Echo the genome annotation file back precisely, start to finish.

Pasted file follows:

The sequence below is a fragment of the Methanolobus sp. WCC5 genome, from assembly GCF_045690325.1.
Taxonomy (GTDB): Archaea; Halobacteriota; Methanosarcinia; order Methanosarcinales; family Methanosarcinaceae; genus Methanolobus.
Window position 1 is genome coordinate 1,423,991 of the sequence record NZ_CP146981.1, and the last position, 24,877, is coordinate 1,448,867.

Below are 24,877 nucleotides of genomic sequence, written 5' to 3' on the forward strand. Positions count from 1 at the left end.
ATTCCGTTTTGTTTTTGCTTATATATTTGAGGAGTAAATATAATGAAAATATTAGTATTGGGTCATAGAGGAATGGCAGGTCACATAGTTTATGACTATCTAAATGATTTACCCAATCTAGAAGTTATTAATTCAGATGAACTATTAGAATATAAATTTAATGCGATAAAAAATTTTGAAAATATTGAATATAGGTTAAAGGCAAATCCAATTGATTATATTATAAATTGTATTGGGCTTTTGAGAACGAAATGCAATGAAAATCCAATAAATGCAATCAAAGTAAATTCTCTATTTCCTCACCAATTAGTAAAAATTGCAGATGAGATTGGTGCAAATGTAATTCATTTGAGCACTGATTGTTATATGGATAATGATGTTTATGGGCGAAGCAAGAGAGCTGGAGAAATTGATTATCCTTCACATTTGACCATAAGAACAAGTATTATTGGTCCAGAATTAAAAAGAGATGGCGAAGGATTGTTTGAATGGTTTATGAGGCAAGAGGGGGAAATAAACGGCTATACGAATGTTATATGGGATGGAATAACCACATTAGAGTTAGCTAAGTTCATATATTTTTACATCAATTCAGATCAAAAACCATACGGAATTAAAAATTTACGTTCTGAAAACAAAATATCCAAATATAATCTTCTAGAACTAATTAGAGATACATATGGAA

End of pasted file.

The sequence below is a fragment of the Methanolobus sp. WCC5 genome, from assembly GCF_045690325.1.
Taxonomy (GTDB): Archaea; Halobacteriota; Methanosarcinia; order Methanosarcinales; family Methanosarcinaceae; genus Methanolobus.
Window position 1 is genome coordinate 1,423,991 of the sequence record NZ_CP146981.1, and the last position, 24,877, is coordinate 1,448,867.

Below are 24,877 nucleotides of genomic sequence, written 5' to 3' on the forward strand. Positions count from 1 at the left end.
ATTCCGTTTTGTTTTTGCTTATATATTTGAGGAGTAAATATAATGAAAATATTAGTATTGGGTCATAGAGGAATGGCAGGTCACATAGTTTATGACTATCTAAATGATTTACCCAATCTAGAAGTTATTAATTCAGATGAACTATTAGAATATAAATTTAATGCGATAAAAAATTTTGAAAATATTGAATATAGGTTAAAGGCAAATCCAATTGATTATATTATAAATTGTATTGGGCTTTTGAGAACGAAATGCAATGAAAATCCAATAAATGCAATCAAAGTAAATTCTCTATTTCCTCACCAATTAGTAAAAATTGCAGATGAGATTGGTGCAAATGTAATTCATTTGAGCACTGATTGTTATATGGATAATGATGTTTATGGGCGAAGCAAGAGAGCTGGAGAAATTGATTATCCTTCACATTTGACCATAAGAACAAGTATTATTGGTCCAGAATTAAAAAGAGATGGCGAAGGATTGTTTGAATGGTTTATGAGGCAAGAGGGGGAAATAAACGGCTATACGAATGTTATATGGGATGGAATAACCACATTAGAGTTAGCTAAGTTCATATATTTTTACATCAATTCAGATCAAAAACCATACGGAATTAAAAATTTACGTTCTGAAAACAAAATATCCAAATATAATCTTCTAGAACTAATTAGAGATACATATGGAA